I think that a broad, sustainable rally in FixedResets will require higher five-year Canada yields (or a widespread expectation of them), since paradigm shifts generally require a trigger (a Wile E. Coyote moment, as they say!) … and although I’m sure this will happen eventually, it would be foolish to speculate on just when it will happen.

Calculation of MAPF Sustainable Income Per Unit
Month NAVPU Portfolio
June, 2007 9.3114 5.16% 1.03 5.01% 1.3240 0.3524
September 9.1489 5.35% 0.98 5.46% 1.3240 0.3773
December, 2007 9.0070 5.53% 0.942 5.87% 1.3240 0.3993
March, 2008 8.8512 6.17% 1.047 5.89% 1.3240 0.3938
June 8.3419 6.034% 0.952 6.338% 1.3240 $0.3993
September 8.1886 7.108% 0.969 7.335% 1.3240 $0.4537
December, 2008 8.0464 9.24% 1.008 9.166% 1.3240 $0.5571
March 2009 $8.8317 8.60% 0.995 8.802% 1.3240 $0.5872
June 10.9846 7.05% 0.999 7.057% 1.3240 $0.5855
September 12.3462 6.03% 0.998 6.042% 1.3240 $0.5634
December 2009 10.5662 5.74% 0.981 5.851% 1.1141 $0.5549
March 2010 10.2497 6.03% 0.992 6.079% 1.1141 $0.5593
June 10.5770 5.96% 0.996 5.984% 1.1141 $0.5681
September 11.3901 5.43% 0.980 5.540% 1.1141 $0.5664
December 2010 10.7659 5.37% 0.993 5.408% 1.0298 $0.5654
March, 2011 11.0560 6.00% 0.994 5.964% 1.0298 $0.6403
June 11.1194 5.87% 1.018 5.976% 1.0298 $0.6453
September 10.2709 6.10%
1.001 6.106% 1.0298 $0.6090
December, 2011 10.0793 5.63%
1.031 5.805% 1.0000 $0.5851
March, 2012 10.3944 5.13%
0.996 5.109% 1.0000 $0.5310
June 10.2151 5.32%
1.012 5.384% 1.0000 $0.5500
September 10.6703 4.61%
0.997 4.624% 1.0000 $0.4934
December, 2012 10.8307 4.24% 0.989 4.287% 1.0000 $0.4643
March, 2013 10.9033 3.87% 0.996 3.886% 1.0000 $0.4237
June 10.3261 4.81% 0.998 4.80% 1.0000 $0.4957
September 10.0296 5.62% 0.996 5.643% 1.0000 $0.5660
December, 2013 9.8717 6.02% 1.008 5.972% 1.0000 $0.5895
March, 2014 10.2233 5.55% 0.998 5.561% 1.0000 $0.5685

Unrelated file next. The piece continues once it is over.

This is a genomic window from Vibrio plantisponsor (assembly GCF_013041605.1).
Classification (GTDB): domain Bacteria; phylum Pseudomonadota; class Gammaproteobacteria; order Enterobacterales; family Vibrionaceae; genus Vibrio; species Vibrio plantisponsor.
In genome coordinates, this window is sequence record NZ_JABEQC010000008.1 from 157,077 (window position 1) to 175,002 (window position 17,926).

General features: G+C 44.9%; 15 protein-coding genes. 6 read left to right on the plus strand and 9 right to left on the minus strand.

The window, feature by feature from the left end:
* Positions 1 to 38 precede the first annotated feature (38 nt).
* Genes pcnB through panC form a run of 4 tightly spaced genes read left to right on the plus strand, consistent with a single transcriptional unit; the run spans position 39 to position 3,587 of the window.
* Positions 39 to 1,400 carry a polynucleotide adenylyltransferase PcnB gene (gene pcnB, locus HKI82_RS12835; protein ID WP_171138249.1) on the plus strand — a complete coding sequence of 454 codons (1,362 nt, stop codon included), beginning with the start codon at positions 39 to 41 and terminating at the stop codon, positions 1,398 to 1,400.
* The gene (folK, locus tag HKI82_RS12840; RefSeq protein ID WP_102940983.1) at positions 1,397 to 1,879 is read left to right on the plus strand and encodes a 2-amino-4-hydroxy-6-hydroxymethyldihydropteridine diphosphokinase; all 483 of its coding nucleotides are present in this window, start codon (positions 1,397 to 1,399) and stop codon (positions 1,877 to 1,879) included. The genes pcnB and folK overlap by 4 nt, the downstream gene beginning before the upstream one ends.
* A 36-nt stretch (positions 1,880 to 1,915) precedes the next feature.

June 10.5877 5.09% 0.998 5.100% 1.0000 $0.5395
September 10.4601 5.28% 0.997 5.296% 1.0000 $0.5540
December, 2014 10.5701 4.83% 1.009 4.787% 1.0000 $0.5060
March, 2015 9.9573 4.99% 1.001 4.985% 1.0000 $0.4964
June, 2015 9.4181 5.55% 1.002 5.539% 1.0000 $0.5217
September 7.8140 6.98% 0.999 6.987% 1.0000 $0.5460
December, 2015 8.1379 6.85% 0.997 6.871% 1.0000 $0.5592
March, 2016 7.4416 7.79% 0.998 7.805% 1.0000 $0.5808
June 7.6704 7.67% 1.011 7.587% 1.0000 $0.5819
September 8.0590 7.35% 0.993 7.402% 1.0000 $0.5965
December, 2016 8.5844 7.24% 0.990 7.313% 1.0000 $0.6278
March, 2017 9.3984 6.26% 0.994 6.298% 1.0000 $0.5919
June 9.5313 6.41% 0.998 6.423% 1.0000 $0.6122
September 9.7129 6.56% 0.998 6.573% 1.0000 $0.6384
December, 2017 10.0566 6.06% 1.004 6.036% 1.0000 $0.6070
March, 2018 10.2701 6.22% 1.007 6.177% 1.0000 $0.6344
June 10.2518 6.22% 0.995 6.251% 1.0000 $0.6408
September 10.2965 6.62% 1.018 6.503% 1.0000 $0.6696
December, 2018 8.6875 7.16% 0.997 7.182% 1.0000 $0.6240
March, 2019 8.4778 7.09% 1.007 7.041% 1.0000 $0.5969
June 8.0896 7.33% 0.996 7.359% 1.0000 $0.5953
September 7.7948 7.96% 0.998 7.976% 1.0000 $0.6217
December, 2019 8.0900 6.03% 0.995 6.060% 1.0000 $0.4903
March 5.5596 7.04% 1.006 6.998% 1.0000 $0.3891
June 6.3568 6.10% 0.9900 6.162% 1.0000 $0.3917
September 7.2852 5.32% 1.00 5.320% 1.0000 $0.3876
December, 2020 8.3947 4.46% 0.999 4.464% 1.0000 $0.3747
NAVPU is shown after quarterly distributions of dividend income and annual distribution of capital gains.
Portfolio YTW includes cash (or margin borrowing), with an assumed interest rate of 0.00%
The Leverage Divisor indicates the level of cash in the account: if the portfolio is 1% in cash, the Leverage Divisor will be 0.99
Securities YTW divides “Portfolio YTW” by the “Leverage Divisor” to show the average YTW on the securities held; this assumes that the cash is invested in (or raised from) all securities held, in proportion to their holdings.
The Capital Gains Multiplier adjusts for the effects of Capital Gains Dividends. On 2009-12-31, there was a capital gains distribution of $1.989262 which is assumed for this purpose to have been reinvested at the final price of $10.5662. Thus, a holder of one unit pre-distribution would have held 1.1883 units post-distribution; the CG Multiplier reflects this to make the time-series comparable. Note that Dividend Distributions are not assumed to be reinvested.